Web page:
Official reprint from UpToDate®
www.uptodate.com ©2016 UpToDate®

Medical disorders resulting in problem sleeplessness in children

Stephen H Sheldon, DO, FAAP
Section Editor
Ronald D Chervin, MD, MS
Deputy Editor
Alison G Hoppin, MD


Problems with sleep onset and maintenance are common complaints presenting to the child health care practitioner. A sleepless child affects the entire family, and symptoms of problem sleeplessness are often identified in several members of the same family. Sleeplessness may cause a child to have problems with daytime performance, behavior, or mood, regardless of the underlying cause of the sleeplessness.

Problem sleeplessness in children (pediatric insomnia) is a symptom of a heterogeneous group of disorders that include but are not limited to conditioned, behavioral, social/environmental, circadian rhythm, and medical causes. The causes and clinical presentation of sleeplessness in children are quite different from those in adults, and the approach to diagnosis and management is correspondingly different.

Little substantive literature exists exploring the association between medical conditions and sleeplessness in childhood. This topic review describes medical conditions that may be associated with sleeplessness in children. The general assessment of sleep disorders in children, and the diagnosis and management of behavioral sleep problems are discussed in separate topic reviews. (See "Assessment of sleep disorders in children" and "Behavioral sleep problems in children".)


Otitis media is common in children. Acute otitis media is typically characterized by ear pain, with or without associated fever, and rarely goes unrecognized. However, chronic middle ear disease may go unnoticed; serous or secretory otitis media associated with persistent middle ear effusions can present with disrupted nocturnal sleep, with few other symptoms.

Acute otitis — Children with acute suppurative otitis media typically present with fever, otalgia, changes in appetite, and vomiting, and may appear acutely ill. Prolonged or repeated arousals and wakings often occur, and may be associated with daytime sleepiness and a decrease in daytime activity levels. Physical examination reveals loss of normal tympanic membrane landmarks, erythema, or bulging of the tympanic membrane. (See "Acute otitis media in children: Epidemiology, microbiology, clinical manifestations, and complications", section on 'Clinical manifestations'.)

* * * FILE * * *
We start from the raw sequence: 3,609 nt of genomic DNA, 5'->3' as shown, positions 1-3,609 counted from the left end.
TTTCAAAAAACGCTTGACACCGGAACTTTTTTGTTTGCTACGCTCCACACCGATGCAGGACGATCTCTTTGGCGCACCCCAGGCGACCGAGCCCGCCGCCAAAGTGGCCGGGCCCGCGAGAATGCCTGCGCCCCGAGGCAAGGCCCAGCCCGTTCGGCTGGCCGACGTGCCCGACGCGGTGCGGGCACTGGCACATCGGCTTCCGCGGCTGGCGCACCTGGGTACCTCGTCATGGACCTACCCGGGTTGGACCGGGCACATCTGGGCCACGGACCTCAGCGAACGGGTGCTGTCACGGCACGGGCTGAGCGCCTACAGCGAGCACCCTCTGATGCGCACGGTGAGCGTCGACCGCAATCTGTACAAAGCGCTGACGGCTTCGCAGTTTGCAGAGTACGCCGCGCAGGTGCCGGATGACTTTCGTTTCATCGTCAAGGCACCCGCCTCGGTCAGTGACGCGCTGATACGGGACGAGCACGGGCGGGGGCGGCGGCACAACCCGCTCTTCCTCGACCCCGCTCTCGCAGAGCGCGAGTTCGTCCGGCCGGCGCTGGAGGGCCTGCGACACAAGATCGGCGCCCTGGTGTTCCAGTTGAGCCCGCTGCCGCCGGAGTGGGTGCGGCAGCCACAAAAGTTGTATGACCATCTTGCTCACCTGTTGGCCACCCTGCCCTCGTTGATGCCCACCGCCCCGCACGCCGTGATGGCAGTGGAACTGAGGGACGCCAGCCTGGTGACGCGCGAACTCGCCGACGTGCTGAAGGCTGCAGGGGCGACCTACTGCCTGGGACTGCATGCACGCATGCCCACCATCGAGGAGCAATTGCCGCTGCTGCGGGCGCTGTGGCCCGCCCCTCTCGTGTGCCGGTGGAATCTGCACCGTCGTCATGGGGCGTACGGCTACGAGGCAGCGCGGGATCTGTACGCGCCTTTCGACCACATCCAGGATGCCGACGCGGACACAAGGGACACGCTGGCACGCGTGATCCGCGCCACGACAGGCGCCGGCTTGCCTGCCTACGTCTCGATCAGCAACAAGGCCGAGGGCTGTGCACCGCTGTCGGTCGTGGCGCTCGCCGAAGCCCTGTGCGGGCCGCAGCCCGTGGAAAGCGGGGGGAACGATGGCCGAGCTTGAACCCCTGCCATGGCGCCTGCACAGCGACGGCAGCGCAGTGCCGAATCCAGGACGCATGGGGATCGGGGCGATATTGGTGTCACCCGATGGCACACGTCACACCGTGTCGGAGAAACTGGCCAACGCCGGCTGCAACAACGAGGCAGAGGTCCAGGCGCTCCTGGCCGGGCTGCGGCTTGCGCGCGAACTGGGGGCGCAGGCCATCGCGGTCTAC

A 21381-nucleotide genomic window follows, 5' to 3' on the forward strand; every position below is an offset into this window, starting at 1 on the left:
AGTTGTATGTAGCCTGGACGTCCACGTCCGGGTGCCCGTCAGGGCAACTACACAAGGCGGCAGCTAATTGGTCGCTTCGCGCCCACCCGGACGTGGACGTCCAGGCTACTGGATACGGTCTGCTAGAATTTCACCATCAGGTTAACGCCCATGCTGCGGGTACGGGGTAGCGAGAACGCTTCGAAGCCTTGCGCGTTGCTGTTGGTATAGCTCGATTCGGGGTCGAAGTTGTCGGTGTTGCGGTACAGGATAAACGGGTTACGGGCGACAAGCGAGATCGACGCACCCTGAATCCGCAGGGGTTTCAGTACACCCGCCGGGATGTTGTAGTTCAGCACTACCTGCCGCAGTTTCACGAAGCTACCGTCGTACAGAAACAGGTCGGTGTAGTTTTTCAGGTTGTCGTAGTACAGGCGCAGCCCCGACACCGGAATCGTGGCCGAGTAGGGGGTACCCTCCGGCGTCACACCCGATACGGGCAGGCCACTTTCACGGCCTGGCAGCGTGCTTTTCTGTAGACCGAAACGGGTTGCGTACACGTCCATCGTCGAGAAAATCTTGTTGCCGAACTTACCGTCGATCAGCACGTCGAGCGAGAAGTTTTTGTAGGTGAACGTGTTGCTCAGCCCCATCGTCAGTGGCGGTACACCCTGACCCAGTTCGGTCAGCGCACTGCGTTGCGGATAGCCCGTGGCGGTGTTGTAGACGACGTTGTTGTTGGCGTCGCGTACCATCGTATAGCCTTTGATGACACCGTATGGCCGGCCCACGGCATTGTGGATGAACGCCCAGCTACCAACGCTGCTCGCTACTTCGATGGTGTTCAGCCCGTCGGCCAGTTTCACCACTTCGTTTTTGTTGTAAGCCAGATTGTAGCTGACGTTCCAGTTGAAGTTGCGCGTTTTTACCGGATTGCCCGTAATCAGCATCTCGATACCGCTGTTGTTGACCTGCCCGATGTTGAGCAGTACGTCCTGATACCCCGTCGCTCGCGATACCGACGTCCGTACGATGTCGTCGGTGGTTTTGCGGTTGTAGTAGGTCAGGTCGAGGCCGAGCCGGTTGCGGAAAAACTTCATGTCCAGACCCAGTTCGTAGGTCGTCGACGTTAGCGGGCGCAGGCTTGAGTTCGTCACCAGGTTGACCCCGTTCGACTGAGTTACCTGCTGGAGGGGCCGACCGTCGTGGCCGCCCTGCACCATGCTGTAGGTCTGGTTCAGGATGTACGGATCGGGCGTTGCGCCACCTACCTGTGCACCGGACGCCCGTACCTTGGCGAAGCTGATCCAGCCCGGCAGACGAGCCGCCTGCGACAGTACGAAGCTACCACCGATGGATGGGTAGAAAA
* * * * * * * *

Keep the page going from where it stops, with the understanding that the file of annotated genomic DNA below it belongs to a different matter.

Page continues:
Subscribers log in here

To continue reading this article, you must log in with your personal, hospital, or group practice subscription. For more information or to purchase a personal subscription, click below on the option that best describes you:
Literature review current through: Sep 2016. | This topic last updated: Jun 23, 2016.
The content on the UpToDate website is not intended nor recommended as a substitute for medical advice, diagnosis, or treatment. Always seek the advice of your own physician or other qualified health care professional regarding any medical questions or conditions. The use of this website is governed by the UpToDate Terms of Use ©2016 UpToDate, Inc.
  1. Jones MC, Jones CE 2nd. Use of cetirizine in a 23-month-old male causes insomnia. South Med J 2010; 103:485.
  2. Scadding GK. Corticosteroids in the treatment of pediatric allergic rhinitis. J Allergy Clin Immunol 2001; 108:S59.
  3. Kaiser HB, Banov CH, Berkowitz RR, et al. Comparative efficacy and safety of once-daily versus twice-daily loratadine-pseudoephedrine combinations versus placebo in seasonal allergic rhinitis. Am J Ther 1998; 5:245.
  4. Smaldone A, Honig JC, Byrne MW. Sleepless in America: inadequate sleep and relationships to health and well-being of our nation's children. Pediatrics 2007; 119 Suppl 1:S29.
  5. Lewis-Jones S. Quality of life and childhood atopic dermatitis: the misery of living with childhood eczema. Int J Clin Pract 2006; 60:984.
  6. Grigg-Damberger M, Ralls F. Treatment strategies for complex behavioral insomnia in children with neurodevelopmental disorders. Curr Opin Pulm Med 2013; 19:616.
  7. Newman CJ, O'Regan M, Hensey O. Sleep disorders in children with cerebral palsy. Dev Med Child Neurol 2006; 48:564.
  8. Simard-Tremblay E, Constantin E, Gruber R, et al. Sleep in children with cerebral palsy: a review. J Child Neurol 2011; 26:1303.
  9. Mindell JA, Emslie G, Blumer J, et al. Pharmacologic management of insomnia in children and adolescents: consensus statement. Pediatrics 2006; 117:e1223.
  10. Owens JA, Babcock D, Blumer J, et al. The use of pharmacotherapy in the treatment of pediatric insomnia in primary care: rational approaches. A consensus meeting summary. J Clin Sleep Med 2005; 1:49.